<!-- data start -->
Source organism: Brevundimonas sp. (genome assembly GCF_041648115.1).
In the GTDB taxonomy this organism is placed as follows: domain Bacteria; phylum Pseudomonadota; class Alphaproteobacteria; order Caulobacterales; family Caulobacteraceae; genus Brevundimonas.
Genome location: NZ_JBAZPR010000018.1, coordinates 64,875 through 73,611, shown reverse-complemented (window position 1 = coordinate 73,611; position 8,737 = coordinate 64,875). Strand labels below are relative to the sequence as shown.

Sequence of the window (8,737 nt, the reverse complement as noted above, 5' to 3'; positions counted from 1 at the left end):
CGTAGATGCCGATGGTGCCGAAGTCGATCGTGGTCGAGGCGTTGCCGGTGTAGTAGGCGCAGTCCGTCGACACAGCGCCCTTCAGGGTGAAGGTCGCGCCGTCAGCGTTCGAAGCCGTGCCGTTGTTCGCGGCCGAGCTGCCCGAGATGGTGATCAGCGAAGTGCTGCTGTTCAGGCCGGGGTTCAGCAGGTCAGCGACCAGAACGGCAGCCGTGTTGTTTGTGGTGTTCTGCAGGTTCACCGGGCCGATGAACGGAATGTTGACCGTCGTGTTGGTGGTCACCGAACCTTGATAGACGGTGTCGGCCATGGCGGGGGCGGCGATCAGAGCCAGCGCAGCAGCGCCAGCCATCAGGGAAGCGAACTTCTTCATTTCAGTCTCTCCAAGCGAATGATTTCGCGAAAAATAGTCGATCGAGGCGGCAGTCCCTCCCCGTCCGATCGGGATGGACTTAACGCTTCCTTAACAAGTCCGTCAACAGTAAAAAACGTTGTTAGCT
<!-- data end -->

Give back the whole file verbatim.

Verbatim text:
Source organism: Brevundimonas sp. (genome assembly GCF_041648115.1).
In the GTDB taxonomy this organism is placed as follows: domain Bacteria; phylum Pseudomonadota; class Alphaproteobacteria; order Caulobacterales; family Caulobacteraceae; genus Brevundimonas.
Genome location: NZ_JBAZPR010000018.1, coordinates 64,875 through 73,611, shown reverse-complemented (window position 1 = coordinate 73,611; position 8,737 = coordinate 64,875). Strand labels below are relative to the sequence as shown.

Sequence of the window (8,737 nt, the reverse complement as noted above, 5' to 3'; positions counted from 1 at the left end):
CGTAGATGCCGATGGTGCCGAAGTCGATCGTGGTCGAGGCGTTGCCGGTGTAGTAGGCGCAGTCCGTCGACACAGCGCCCTTCAGGGTGAAGGTCGCGCCGTCAGCGTTCGAAGCCGTGCCGTTGTTCGCGGCCGAGCTGCCCGAGATGGTGATCAGCGAAGTGCTGCTGTTCAGGCCGGGGTTCAGCAGGTCAGCGACCAGAACGGCAGCCGTGTTGTTTGTGGTGTTCTGCAGGTTCACCGGGCCGATGAACGGAATGTTGACCGTCGTGTTGGTGGTCACCGAACCTTGATAGACGGTGTCGGCCATGGCGGGGGCGGCGATCAGAGCCAGCGCAGCAGCGCCAGCCATCAGGGAAGCGAACTTCTTCATTTCAGTCTCTCCAAGCGAATGATTTCGCGAAAAATAGTCGATCGAGGCGGCAGTCCCTCCCCGTCCGATCGGGATGGACTTAACGCTTCCTTAACAAGTCCGTCAACAGTAAAAAACGTTGTTAGCT